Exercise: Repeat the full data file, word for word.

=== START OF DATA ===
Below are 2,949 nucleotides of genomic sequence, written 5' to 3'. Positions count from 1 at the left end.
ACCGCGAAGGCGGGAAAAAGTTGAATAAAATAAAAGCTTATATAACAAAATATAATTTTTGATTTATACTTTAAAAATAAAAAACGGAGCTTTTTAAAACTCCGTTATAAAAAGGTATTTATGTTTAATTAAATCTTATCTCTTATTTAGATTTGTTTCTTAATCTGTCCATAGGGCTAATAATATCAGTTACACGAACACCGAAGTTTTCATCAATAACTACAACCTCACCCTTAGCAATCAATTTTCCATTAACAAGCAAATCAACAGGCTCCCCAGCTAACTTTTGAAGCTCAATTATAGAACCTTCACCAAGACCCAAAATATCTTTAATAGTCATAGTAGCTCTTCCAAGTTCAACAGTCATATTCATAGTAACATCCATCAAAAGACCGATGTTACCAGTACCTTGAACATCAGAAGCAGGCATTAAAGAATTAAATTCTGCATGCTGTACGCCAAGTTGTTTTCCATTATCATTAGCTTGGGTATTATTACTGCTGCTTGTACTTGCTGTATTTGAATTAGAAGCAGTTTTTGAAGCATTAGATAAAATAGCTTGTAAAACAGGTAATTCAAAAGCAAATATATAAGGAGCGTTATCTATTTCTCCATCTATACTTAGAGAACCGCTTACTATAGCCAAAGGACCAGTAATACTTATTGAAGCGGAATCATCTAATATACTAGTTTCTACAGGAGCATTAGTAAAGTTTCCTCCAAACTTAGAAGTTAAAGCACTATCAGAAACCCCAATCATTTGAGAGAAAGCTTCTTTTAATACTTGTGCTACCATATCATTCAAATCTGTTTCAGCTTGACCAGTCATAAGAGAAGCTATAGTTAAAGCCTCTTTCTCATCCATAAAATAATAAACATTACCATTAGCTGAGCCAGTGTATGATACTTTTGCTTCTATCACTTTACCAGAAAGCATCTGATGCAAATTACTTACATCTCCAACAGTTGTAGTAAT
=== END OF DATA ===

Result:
Below are 2,949 nucleotides of genomic sequence, written 5' to 3'. Positions count from 1 at the left end.
ACCGCGAAGGCGGGAAAAAGTTGAATAAAATAAAAGCTTATATAACAAAATATAATTTTTGATTTATACTTTAAAAATAAAAAACGGAGCTTTTTAAAACTCCGTTATAAAAAGGTATTTATGTTTAATTAAATCTTATCTCTTATTTAGATTTGTTTCTTAATCTGTCCATAGGGCTAATAATATCAGTTACACGAACACCGAAGTTTTCATCAATAACTACAACCTCACCCTTAGCAATCAATTTTCCATTAACAAGCAAATCAACAGGCTCCCCAGCTAACTTTTGAAGCTCAATTATAGAACCTTCACCAAGACCCAAAATATCTTTAATAGTCATAGTAGCTCTTCCAAGTTCAACAGTCATATTCATAGTAACATCCATCAAAAGACCGATGTTACCAGTACCTTGAACATCAGAAGCAGGCATTAAAGAATTAAATTCTGCATGCTGTACGCCAAGTTGTTTTCCATTATCATTAGCTTGGGTATTATTACTGCTGCTTGTACTTGCTGTATTTGAATTAGAAGCAGTTTTTGAAGCATTAGATAAAATAGCTTGTAAAACAGGTAATTCAAAAGCAAATATATAAGGAGCGTTATCTATTTCTCCATCTATACTTAGAGAACCGCTTACTATAGCCAAAGGACCAGTAATACTTATTGAAGCGGAATCATCTAATATACTAGTTTCTACAGGAGCATTAGTAAAGTTTCCTCCAAACTTAGAAGTTAAAGCACTATCAGAAACCCCAATCATTTGAGAGAAAGCTTCTTTTAATACTTGTGCTACCATATCATTCAAATCTGTTTCAGCTTGACCAGTCATAAGAGAAGCTATAGTTAAAGCCTCTTTCTCATCCATAAAATAATAAACATTACCATTAGCTGAGCCAGTGTATGATACTTTTGCTTCTATCACTTTACCAGAAAGCATCTGATGCAAATTACTTACATCTCCAACAGTTGTAGTAAT